• What is it? Seitan is a protein-packed meat substitute made from wheat gluten. With a chewy texture and savory flavor, it is often compared to foods such as chicken and portobello mushrooms. It often takes on the flavor of most sauces and marinades that it is cooked in, and it is perfect as a meat substitute. 
  • Nutrition information: It is best to include seitan with other protein sources throughout the day like beans or quinoa for example because it is an incomplete protein. Seitan is also high in the minerals selenium (which plays an important role in immune health) and iron (which helps make hemoglobin, an important part of red blood cells).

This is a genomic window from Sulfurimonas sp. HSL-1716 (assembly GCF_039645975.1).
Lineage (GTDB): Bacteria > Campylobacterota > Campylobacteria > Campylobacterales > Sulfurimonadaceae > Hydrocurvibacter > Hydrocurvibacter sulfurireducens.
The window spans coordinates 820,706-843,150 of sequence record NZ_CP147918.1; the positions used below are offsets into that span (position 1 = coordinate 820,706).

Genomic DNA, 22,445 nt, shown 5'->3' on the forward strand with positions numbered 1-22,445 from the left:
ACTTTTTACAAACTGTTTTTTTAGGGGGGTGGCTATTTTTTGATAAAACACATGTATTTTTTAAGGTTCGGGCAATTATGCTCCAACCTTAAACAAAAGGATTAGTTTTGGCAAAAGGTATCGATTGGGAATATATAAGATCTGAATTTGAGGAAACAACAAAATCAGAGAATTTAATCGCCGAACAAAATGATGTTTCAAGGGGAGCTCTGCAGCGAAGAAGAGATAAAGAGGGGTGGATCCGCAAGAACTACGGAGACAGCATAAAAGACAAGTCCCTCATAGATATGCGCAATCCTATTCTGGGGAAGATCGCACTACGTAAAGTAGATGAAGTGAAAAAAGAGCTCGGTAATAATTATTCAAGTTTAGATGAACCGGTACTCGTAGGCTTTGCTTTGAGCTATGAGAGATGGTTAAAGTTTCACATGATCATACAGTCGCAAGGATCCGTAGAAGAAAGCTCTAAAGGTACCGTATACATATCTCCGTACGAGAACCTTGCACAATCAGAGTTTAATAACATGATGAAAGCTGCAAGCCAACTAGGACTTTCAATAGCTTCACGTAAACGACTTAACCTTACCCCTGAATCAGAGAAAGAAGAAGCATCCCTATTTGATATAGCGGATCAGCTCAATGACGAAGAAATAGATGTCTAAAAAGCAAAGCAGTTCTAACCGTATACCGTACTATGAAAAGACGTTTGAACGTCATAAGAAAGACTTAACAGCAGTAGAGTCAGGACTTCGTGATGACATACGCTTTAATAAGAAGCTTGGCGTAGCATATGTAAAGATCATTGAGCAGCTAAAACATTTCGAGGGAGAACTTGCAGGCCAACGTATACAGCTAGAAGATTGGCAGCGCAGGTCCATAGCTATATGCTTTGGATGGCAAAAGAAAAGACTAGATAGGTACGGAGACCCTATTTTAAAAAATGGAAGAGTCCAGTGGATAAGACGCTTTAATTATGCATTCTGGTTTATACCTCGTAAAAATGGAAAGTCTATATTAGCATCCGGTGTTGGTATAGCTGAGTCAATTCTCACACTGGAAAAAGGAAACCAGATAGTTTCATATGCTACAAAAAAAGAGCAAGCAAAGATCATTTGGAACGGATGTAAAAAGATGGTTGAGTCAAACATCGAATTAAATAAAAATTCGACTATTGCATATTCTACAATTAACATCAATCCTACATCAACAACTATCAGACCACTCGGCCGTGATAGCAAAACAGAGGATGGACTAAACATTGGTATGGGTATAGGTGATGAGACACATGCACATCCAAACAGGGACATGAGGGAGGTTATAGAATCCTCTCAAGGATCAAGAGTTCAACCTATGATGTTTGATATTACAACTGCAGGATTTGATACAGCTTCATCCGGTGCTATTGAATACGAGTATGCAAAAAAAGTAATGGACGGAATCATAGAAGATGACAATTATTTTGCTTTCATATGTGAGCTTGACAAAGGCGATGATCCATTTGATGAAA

• Ways to cook it: While seitan is more difficult to find pre-packaged, you can prepare it at home from many useful resources and recipes found online. Seitan is prepared by combining wheat flour and water. The water activates the gluten in the wheat flour, and once the gluten is activated and the starch is removed, it forms an elastic chewy texture that can be incorporated into a plethora of dishes or recipes including homemade seitan wings, burritos, hot dogs, kebabs, curry dishes, Chinese dishes, and more.



Picture of tempeh with rice and vegetables in a bowl

  • What is it? Tempeh is a fermented soy product originating from southeast Asia that comes in a block shape. It is much more firm than tofu, and has a more nutty and savory taste, and like seitan, it often takes on the flavor of most sauces and marinades that it is cooked in, and it is perfect as a meat substitute.